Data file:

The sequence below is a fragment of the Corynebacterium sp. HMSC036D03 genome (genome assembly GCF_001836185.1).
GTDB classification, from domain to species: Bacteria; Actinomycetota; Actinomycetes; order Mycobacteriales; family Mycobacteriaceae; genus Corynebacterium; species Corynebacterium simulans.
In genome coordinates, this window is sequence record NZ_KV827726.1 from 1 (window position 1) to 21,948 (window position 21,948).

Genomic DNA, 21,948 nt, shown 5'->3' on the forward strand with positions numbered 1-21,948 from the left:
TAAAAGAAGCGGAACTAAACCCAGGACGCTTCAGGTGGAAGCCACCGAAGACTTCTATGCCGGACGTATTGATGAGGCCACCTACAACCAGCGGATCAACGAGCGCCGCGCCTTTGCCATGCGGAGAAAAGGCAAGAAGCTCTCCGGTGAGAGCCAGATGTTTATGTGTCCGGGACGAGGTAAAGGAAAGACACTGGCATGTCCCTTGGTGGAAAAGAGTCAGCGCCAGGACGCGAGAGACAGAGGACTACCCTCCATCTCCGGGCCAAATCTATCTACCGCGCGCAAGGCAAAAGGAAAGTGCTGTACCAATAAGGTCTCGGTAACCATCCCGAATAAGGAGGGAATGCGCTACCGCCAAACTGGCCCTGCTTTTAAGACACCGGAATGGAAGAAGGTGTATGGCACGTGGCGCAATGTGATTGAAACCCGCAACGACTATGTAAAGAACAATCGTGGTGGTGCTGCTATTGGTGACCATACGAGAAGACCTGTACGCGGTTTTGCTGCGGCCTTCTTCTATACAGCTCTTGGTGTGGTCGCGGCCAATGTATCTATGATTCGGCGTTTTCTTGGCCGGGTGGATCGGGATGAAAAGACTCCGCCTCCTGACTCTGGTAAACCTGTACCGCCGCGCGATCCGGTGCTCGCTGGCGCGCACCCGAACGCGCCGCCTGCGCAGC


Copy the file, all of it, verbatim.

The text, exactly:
The sequence below is a fragment of the Corynebacterium sp. HMSC036D03 genome (genome assembly GCF_001836185.1).
GTDB classification, from domain to species: Bacteria; Actinomycetota; Actinomycetes; order Mycobacteriales; family Mycobacteriaceae; genus Corynebacterium; species Corynebacterium simulans.
In genome coordinates, this window is sequence record NZ_KV827726.1 from 1 (window position 1) to 21,948 (window position 21,948).

Genomic DNA, 21,948 nt, shown 5'->3' on the forward strand with positions numbered 1-21,948 from the left:
TAAAAGAAGCGGAACTAAACCCAGGACGCTTCAGGTGGAAGCCACCGAAGACTTCTATGCCGGACGTATTGATGAGGCCACCTACAACCAGCGGATCAACGAGCGCCGCGCCTTTGCCATGCGGAGAAAAGGCAAGAAGCTCTCCGGTGAGAGCCAGATGTTTATGTGTCCGGGACGAGGTAAAGGAAAGACACTGGCATGTCCCTTGGTGGAAAAGAGTCAGCGCCAGGACGCGAGAGACAGAGGACTACCCTCCATCTCCGGGCCAAATCTATCTACCGCGCGCAAGGCAAAAGGAAAGTGCTGTACCAATAAGGTCTCGGTAACCATCCCGAATAAGGAGGGAATGCGCTACCGCCAAACTGGCCCTGCTTTTAAGACACCGGAATGGAAGAAGGTGTATGGCACGTGGCGCAATGTGATTGAAACCCGCAACGACTATGTAAAGAACAATCGTGGTGGTGCTGCTATTGGTGACCATACGAGAAGACCTGTACGCGGTTTTGCTGCGGCCTTCTTCTATACAGCTCTTGGTGTGGTCGCGGCCAATGTATCTATGATTCGGCGTTTTCTTGGCCGGGTGGATCGGGATGAAAAGACTCCGCCTCCTGACTCTGGTAAACCTGTACCGCCGCGCGATCCGGTGCTCGCTGGCGCGCACCCGAACGCGCCGCCTGCGCAGC